Mae Murray (May 10, 1889 - March 23, 1965) was a major Hollywood silent star, who unfortunately is remembered mainly for her loss of touch with reality and inspiring the character Norma Desmond in Sunset Boulevard. She also happened to be Madame Sylvia's next famous Hollywood client.
The relationship between Mae and Sylvia began during the Christmas season of 1927. Mae asked Sylvia to go on a cross country trip with her as her masseuse. Sylvia was warned not to go, but she could not pass up this major opportunity. Mae Murray said this to get Sylvia on board:
"You come along with me on a coast-to-coast tour, and let's not talk dough. What you get by the week is - poof! - pin money. I've got plans for you. We'll launch a breakfast food! Say, we'll do a sanitarium right over in Westwood. There's millions in it! Think of your darling sons. Do it for them. They'll be rich!" (Hollywood Undressed, Page 26)
Now who could say no to that? I know I couldn't.
Well, it didn't quite work out that well. After the trip, Mae Murray and Sylvia ended up in court and they endured a 2 day trial. Mae wouldn't pay Sylvia for her work claiming she did nothing during the trip. Sylvia prevailed. Some of the juicy things that came out of the trial
- Mae had to be reprimanded because she threatened to start throwing inkstands at the participants of the trial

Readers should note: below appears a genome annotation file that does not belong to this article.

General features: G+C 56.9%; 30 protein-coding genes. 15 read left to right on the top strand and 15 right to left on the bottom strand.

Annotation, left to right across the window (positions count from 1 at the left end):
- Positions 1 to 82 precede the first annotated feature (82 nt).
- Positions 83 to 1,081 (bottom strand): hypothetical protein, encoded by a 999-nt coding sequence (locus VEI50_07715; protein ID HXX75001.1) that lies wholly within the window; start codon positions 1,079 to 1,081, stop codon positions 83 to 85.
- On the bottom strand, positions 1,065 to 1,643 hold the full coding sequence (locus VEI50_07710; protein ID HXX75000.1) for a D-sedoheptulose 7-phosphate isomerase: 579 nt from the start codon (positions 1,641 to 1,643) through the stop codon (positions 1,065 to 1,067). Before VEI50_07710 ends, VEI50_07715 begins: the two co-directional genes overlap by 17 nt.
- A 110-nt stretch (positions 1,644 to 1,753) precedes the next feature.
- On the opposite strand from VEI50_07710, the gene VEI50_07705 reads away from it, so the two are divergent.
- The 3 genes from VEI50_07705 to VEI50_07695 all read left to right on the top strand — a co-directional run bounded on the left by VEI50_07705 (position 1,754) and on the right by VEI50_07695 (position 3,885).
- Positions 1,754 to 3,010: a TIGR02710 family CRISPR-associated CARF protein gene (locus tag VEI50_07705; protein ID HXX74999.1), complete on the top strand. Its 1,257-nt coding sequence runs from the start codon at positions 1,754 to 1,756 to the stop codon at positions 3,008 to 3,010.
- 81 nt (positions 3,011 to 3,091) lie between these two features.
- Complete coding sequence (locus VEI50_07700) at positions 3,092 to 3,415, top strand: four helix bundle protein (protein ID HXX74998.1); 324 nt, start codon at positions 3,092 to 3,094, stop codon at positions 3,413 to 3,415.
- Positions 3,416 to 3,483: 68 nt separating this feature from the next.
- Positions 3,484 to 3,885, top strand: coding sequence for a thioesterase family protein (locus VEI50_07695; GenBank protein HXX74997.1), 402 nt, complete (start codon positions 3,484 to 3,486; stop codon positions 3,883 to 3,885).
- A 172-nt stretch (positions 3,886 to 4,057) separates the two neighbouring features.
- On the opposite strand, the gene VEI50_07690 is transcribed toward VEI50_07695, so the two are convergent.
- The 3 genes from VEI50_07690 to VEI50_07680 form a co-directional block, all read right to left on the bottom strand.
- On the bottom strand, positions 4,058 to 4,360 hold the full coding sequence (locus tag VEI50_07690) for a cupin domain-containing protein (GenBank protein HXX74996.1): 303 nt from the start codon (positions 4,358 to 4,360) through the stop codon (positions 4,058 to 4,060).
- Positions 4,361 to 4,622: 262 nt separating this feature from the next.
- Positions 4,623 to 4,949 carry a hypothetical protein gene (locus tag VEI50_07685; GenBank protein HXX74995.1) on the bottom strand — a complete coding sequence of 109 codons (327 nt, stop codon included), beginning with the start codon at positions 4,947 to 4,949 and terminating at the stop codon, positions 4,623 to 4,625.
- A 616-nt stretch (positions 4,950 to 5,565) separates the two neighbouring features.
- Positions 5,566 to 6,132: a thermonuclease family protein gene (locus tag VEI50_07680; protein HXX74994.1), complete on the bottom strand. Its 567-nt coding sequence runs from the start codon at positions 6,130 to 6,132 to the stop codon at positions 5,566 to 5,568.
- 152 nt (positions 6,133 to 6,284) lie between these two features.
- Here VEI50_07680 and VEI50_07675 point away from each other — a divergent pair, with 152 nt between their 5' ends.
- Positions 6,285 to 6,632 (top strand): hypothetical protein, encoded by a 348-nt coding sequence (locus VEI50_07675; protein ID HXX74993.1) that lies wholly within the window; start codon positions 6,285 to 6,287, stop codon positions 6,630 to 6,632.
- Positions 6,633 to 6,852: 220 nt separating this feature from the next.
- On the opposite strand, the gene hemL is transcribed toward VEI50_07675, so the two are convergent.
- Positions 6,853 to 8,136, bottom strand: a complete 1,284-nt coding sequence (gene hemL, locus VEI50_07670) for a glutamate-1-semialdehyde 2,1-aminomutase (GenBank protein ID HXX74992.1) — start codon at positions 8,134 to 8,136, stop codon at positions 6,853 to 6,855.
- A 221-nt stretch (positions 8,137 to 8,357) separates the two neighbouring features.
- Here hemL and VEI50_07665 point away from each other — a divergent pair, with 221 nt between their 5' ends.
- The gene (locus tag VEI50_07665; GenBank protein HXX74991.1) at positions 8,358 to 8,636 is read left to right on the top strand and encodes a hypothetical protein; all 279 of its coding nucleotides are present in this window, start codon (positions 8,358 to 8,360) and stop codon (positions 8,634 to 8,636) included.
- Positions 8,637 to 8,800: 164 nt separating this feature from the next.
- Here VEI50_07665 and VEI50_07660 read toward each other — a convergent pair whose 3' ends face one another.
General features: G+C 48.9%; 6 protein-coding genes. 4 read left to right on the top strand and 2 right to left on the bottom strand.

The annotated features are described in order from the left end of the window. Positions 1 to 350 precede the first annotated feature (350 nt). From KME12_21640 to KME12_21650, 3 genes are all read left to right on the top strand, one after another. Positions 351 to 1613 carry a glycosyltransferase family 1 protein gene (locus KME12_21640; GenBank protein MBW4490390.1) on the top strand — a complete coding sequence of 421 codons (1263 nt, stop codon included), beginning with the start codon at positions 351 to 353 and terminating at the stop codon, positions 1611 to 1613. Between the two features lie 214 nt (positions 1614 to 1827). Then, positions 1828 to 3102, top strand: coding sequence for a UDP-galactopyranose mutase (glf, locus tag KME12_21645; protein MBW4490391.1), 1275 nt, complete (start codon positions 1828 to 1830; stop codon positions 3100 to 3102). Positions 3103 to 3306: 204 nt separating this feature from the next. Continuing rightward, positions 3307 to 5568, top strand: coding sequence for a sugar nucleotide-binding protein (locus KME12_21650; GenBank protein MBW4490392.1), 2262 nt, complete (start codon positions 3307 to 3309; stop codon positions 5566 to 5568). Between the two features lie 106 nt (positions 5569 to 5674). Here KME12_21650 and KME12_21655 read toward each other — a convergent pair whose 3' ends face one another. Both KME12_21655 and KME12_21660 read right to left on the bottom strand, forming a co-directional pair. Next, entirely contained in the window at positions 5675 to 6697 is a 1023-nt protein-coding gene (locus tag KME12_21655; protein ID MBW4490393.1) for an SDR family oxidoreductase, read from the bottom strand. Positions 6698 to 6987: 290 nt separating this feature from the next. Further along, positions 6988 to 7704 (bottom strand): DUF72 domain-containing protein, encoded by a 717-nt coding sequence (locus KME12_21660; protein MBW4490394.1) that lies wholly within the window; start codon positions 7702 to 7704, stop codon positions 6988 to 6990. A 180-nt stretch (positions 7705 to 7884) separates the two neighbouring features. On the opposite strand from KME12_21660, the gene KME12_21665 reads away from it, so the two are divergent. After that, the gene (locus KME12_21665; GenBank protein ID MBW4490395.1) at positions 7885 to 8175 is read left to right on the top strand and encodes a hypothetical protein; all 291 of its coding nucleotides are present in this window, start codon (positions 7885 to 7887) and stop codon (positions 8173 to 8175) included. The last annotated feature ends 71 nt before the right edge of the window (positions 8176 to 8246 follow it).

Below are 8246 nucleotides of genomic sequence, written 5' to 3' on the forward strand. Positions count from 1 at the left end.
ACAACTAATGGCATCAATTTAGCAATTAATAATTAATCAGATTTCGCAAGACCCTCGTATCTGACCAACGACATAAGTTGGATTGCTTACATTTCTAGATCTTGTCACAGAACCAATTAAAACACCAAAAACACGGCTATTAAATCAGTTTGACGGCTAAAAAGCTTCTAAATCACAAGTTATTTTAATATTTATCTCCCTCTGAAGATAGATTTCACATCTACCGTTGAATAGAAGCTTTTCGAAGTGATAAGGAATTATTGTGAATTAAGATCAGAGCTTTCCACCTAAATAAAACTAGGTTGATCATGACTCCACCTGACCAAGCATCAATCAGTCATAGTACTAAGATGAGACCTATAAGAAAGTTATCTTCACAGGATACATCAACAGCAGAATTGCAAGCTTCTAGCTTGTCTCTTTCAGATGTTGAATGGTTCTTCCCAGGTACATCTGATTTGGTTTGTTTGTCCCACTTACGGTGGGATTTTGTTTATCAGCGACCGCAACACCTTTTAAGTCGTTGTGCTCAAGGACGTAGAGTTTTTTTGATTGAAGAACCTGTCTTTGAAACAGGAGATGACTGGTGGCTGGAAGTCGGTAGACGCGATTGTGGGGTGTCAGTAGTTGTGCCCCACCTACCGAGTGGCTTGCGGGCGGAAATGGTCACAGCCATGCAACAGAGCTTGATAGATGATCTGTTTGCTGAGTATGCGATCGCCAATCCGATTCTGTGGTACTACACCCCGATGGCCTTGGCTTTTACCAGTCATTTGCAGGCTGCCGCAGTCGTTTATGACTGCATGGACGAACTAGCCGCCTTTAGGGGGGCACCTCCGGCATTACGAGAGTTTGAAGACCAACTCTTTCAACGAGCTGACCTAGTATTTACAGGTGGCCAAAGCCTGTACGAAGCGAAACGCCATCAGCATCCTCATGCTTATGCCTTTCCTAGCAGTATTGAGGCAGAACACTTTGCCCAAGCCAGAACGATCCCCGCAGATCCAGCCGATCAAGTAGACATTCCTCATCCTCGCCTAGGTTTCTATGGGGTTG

- Mae claimed Sylvia rubber her so hard that the arches in her feet fell
- To prove that Sylvia really did good work, starlet Alice White was a witness and was willing to "show the court how Sylvia reduced her". She appeared in court in virtually nothing and a sweet pea corsage on her shoulder. (Hollywood Undressed, Page 27)
The drama between Sylvia and Mae was mainly due to Mae's husband, Prince M'Divoni. He hated Sylvia and didn't like his wife "getting so intimate with a peasant" (Hollywood Undressed, Page 29). Seems funny to me, because Mae didn't exactly come from royalty. It is also funny because it is widely questioned whether he is is really a Prince.
During the trip, Mae and her husband would fight about what to get the Prince's son for Christmas, apparently daily. Every time Sylvia would try to give Sylvia a massage, Mae and the Prince would be arguing for hours about the Christmas present
Anyway, every time Sylvia would try to give Mae her massage, the Prince would refuse Sylvia admittance to their suite. Sylvia earned $275 a week for this fun time.
Coincidentally, he was an extremely horribly man from all accounts. According to divorce documents,
On March 2, 1928, at their home in Los Angeles, Mdivani was alleged to have beaten his wife in the presence of a servant, to have cut her lip, to have chased her with a loaded gun, and to have used profanity and called her ugly names"
And how did that diet food Mae and Sylvia worked on turn out? Well, According to Sylvia, it was canned and "looked like wood paste". Sylvia refused to even try it, let alone market it. When Sylvia said Mae could eat it if she liked it so much, Mae refused saying that Sylvia was the dietitian, she should eat it. Needless to say, it never was sold.
This "wonderful treat" was "tested" when Mae stopped in Chicago. She was supposed to take out a troop of girls to eat after their show. Instead, she had Sylvia mix up three cans of their "health food" with olive oil to teach the girls how to "eat healthy" (Hollywood Undressed, Page 42). They hated it and went to the doughnut shop after Mae left the room. The youngest girl of the group tried it and spit it out. Mae was apparently oblivious, and thought the girls loved her "treat".
Note, all photos are of Mae Murray unless otherwise noted
Next up, Mary Duncan fights for Sylvia's services.